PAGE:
- Karma Houdini: Despite all of his blatantly illegal actions, he's still able to main his rank in the army.
- He's eventually freed from Grodd's mind control, though Barry tells him he'll eventually have to pay for his crimes.
- Laser-Guided Karma: He used to torture Grodd with a cattle prod back when he was at STAR Labs. Grodd remembers all too well. When Thawne brings Eiling to him, Grodd is very eager for revenge.
- Mysterious Past: It has yet to be fully expanded on, but Thawne claims that Eiling has a history of doing less-than-ethical things that involve science experiments for the purpose of human super soldiers.
- One-Man Army: Mind controlled or not, if Eiling has a Walking Arsenal at his disposal, he will USE all of it effectively.
- Pragmatic Villainy: He distrusts meta-humans but he's content to leave Barry alone because they have a "common enemy".
- Rogues-Gallery Transplant: In the comics he's the nemesis to Captain Atom.
- Screw the Rules, I Make Them!: He's a powerful army general who's willing to bend and outright break rules and laws to get what he wants.
- Secret Secret-Keeper: Has apparently been aware that Barry is the Flash for some time. After being rescued from Grodd, he admits this to Barry that he's known for months and becomes a standard Secret Keeper.
- Spear Counterpart: To Amanda Waller, more or less. Both are high ranking government employees who do extremely immoral and illegal things that they claim are for the greater good of the world, and have an uneasy truce/relationship with the heroes.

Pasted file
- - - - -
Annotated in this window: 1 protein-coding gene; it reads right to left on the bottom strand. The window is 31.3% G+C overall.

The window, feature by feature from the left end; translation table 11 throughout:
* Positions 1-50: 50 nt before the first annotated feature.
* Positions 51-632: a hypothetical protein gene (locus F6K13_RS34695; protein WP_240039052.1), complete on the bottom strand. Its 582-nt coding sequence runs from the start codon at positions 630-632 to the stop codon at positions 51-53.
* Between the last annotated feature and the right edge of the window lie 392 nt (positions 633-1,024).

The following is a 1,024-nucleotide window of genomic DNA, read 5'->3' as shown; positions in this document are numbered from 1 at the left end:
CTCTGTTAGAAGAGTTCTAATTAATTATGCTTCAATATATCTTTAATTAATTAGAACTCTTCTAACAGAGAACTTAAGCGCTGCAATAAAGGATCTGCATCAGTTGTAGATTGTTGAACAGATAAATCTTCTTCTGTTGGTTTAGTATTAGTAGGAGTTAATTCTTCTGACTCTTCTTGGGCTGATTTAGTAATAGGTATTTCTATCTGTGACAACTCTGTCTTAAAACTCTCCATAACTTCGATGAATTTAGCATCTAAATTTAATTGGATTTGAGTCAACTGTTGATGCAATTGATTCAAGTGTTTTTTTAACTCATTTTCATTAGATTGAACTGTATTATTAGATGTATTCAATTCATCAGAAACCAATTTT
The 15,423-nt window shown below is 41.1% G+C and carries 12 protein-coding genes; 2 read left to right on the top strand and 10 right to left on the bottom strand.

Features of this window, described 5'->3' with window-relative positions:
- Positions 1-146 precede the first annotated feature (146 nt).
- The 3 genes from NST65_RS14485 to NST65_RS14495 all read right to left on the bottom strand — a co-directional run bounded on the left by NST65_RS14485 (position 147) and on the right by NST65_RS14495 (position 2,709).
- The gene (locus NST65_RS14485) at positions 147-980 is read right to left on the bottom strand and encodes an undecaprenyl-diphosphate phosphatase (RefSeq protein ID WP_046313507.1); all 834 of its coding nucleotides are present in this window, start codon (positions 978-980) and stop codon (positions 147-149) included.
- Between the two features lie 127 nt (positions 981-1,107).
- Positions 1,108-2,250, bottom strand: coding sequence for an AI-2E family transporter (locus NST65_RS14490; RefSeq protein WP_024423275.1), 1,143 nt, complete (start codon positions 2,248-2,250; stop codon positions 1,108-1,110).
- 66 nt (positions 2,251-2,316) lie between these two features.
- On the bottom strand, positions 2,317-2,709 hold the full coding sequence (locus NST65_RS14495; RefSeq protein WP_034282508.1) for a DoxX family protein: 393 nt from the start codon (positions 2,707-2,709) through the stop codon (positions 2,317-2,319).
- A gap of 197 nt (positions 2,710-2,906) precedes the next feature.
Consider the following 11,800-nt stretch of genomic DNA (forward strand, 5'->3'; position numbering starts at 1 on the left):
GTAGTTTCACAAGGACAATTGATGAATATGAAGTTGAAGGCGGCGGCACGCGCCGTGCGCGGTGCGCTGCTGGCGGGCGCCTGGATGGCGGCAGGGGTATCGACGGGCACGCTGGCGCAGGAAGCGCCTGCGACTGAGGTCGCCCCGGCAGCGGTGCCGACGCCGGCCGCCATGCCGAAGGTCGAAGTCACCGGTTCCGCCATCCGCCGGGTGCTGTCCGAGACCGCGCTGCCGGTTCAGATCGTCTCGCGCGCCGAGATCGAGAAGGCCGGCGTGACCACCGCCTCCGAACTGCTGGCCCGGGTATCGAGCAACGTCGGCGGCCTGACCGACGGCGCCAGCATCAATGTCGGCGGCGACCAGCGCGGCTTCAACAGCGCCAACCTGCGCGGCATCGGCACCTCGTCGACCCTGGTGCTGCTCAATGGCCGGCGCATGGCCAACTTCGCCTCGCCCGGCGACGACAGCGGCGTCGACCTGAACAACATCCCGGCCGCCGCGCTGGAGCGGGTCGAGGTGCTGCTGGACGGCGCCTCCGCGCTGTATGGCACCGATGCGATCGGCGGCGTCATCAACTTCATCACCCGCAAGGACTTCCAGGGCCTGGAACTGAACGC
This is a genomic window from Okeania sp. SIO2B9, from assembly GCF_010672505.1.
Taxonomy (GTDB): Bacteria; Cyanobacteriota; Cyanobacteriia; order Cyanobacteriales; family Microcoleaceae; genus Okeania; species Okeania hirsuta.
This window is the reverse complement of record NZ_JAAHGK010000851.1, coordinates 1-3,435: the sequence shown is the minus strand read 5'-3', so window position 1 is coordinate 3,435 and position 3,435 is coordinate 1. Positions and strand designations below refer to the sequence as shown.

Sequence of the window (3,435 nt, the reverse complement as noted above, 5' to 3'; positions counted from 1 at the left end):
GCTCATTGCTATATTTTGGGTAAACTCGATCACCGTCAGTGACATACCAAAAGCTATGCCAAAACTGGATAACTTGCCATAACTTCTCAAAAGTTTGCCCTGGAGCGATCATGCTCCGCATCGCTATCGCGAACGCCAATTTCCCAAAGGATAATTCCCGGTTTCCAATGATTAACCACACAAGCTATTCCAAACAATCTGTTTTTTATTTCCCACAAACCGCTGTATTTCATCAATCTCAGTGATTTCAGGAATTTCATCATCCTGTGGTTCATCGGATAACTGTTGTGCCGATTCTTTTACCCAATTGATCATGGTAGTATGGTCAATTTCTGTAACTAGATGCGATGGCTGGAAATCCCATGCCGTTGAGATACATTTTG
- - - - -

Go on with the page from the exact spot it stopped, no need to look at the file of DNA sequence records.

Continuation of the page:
- Unwitting Pawn: It is implied that Thawne gave him Martin Stein to force Ronnie and Stein to re-merge, for an as-of-yet unknown reason. Thawne sics Grodd on Eiling once this is done. And then he moves to Brainwashed and Crazy.
- Uncertain Doom: Is dragged off by Grodd... and it turns out, he's not dead.
- Villains Never Lie: Promises to never reveal Barry's superhero identity due to having a common enemy in Grodd and the Reverse-Flash.
- Visionary Villain: How he justifies using meta-humans as super soldiers.
- What Happened to the Mouse?: Has yet to appear since The Flash Season 1.
- You Have Out Lived Your Usefulness: Pulls this on Bette San Souci and tries to on Firestorm — twice. Thus it's pretty karmic that Thawne disposes of him once he is no longer useful to his plans, though he survives.
Played By: Thomas F. Wilson, Patrick Lubczyk (teen), Dominic Purcell (in Mick Rory's body)
Appearances: Legends of Tomorrow
The son of Henry Heywood aka Commander Steel and Nate's estranged father. He serves as a military liaison for the Time Bureau.
- Abusive Parents: He's emotionally detached to Nate, much to the latter's dismay.
- Alliterative Name: Henry "Hank" Heywood, Jr.
- Ambiguous Situation: It's unclear which branch of the military he served. Turns out it's the army, since his funeral shows him wearing an army officer uniform that is fitted with a one star insignia, indicating that he was posthumously promoted to The Brigadier.